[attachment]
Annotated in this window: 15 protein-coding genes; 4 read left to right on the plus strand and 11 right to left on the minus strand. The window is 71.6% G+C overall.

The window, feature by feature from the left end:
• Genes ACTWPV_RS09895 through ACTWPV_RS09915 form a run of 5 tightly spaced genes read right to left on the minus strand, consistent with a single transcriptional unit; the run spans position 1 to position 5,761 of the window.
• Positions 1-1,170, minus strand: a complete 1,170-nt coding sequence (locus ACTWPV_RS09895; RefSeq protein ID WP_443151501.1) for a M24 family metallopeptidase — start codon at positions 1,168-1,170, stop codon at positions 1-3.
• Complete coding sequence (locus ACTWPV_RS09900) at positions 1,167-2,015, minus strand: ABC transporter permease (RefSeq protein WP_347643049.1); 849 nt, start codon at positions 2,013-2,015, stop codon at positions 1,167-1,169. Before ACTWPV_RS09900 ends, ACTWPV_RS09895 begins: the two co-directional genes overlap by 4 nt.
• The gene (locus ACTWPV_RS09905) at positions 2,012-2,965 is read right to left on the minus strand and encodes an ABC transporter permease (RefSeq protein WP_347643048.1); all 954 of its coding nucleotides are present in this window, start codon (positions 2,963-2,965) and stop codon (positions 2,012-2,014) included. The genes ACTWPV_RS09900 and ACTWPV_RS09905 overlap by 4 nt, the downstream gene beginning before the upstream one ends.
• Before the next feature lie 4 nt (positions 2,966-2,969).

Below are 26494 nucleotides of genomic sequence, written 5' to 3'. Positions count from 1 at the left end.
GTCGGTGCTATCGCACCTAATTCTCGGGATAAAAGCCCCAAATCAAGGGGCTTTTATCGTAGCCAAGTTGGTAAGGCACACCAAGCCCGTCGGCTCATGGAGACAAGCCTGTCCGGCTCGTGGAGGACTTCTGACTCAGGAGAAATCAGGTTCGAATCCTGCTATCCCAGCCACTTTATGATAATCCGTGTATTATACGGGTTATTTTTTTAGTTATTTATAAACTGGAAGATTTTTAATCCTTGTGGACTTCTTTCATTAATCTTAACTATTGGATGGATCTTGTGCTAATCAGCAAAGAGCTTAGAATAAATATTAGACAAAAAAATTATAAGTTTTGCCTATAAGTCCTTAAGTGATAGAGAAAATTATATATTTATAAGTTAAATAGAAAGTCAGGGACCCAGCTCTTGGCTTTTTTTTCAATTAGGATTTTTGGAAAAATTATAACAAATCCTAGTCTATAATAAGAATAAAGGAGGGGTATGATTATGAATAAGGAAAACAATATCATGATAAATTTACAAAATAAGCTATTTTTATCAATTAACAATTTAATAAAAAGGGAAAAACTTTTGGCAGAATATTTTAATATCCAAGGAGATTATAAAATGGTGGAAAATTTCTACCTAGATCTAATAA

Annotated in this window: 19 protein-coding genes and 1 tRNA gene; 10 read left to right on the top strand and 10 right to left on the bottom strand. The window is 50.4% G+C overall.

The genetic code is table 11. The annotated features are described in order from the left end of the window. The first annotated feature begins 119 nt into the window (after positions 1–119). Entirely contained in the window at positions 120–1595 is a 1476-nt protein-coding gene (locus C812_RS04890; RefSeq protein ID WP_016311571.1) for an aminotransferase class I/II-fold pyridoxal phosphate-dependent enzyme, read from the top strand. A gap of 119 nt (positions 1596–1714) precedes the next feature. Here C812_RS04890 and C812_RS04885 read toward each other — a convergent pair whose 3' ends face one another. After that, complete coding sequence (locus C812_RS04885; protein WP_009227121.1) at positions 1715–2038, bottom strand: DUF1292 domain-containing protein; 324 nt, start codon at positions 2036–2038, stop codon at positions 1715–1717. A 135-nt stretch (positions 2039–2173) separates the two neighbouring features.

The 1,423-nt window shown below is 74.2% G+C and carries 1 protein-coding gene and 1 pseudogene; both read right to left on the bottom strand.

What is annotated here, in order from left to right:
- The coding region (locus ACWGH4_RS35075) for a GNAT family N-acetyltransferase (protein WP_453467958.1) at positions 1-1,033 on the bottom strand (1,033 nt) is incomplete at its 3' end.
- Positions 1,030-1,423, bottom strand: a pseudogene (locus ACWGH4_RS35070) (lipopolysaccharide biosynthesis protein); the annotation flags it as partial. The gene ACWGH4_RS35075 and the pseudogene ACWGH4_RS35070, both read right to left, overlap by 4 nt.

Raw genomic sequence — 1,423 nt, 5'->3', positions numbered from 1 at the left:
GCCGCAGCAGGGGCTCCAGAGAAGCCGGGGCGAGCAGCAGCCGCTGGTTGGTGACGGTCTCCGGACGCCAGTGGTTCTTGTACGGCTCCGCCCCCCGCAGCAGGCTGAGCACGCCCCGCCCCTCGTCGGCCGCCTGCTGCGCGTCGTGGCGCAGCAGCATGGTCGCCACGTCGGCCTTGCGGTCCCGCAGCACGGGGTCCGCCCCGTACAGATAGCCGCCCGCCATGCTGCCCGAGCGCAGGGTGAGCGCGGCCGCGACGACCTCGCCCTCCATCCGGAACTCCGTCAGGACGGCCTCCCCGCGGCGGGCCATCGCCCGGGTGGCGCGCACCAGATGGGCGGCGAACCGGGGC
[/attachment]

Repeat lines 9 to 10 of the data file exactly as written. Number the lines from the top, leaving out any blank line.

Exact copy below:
GTCGGTGCTATCGCACCTAATTCTCGGGATAAAAGCCCCAAATCAAGGGGCTTTTATCGTAGCCAAGTTGGTAAGGCACACCAAGCCCGTCGGCTCATGGAGACAAGCCTGTCCGGCTCGTGGAGGACTTCTGACTCAGGAGAAATCAGGTTCGAATCCTGCTATCCCAGCCACTTTATGATAATCCGTGTATTATACGGGTTATTTTTTTAGTTATTTATAAACTGGAAGATTTTTAATCCTTGTGGACTTCTTTCATTAATCTTAACTATTGGATGGATCTTGTGCTAATCAGCAAAGAGCTTAGAATAAATATTAGACAAAAAAATTATAAGTTTTGCCTATAAGTCCTTAAGTGATAGAGAAAATTATATATTTATAAGTTAAATAGAAAGTCAGGGACCCAGCTCTTGGCTTTTTTTTCAATTAGGATTTTTGGAAAAATTATAACAAATCCTAGTCTATAATAAGAATAAAGGAGGGGTATGATTATGAATAAGGAAAACAATATCATGATAAATTTACAAAATAAGCTATTTTTATCAATTAACAATTTAATAAAAAGGGAAAAACTTTTGGCAGAATATTTTAATATCCAAGGAGATTATAAAATGGTGGAAAATTTCTACCTAGATCTAATAA

Annotated in this window: 19 protein-coding genes and 1 tRNA gene; 10 read left to right on the top strand and 10 right to left on the bottom strand. The window is 50.4% G+C overall.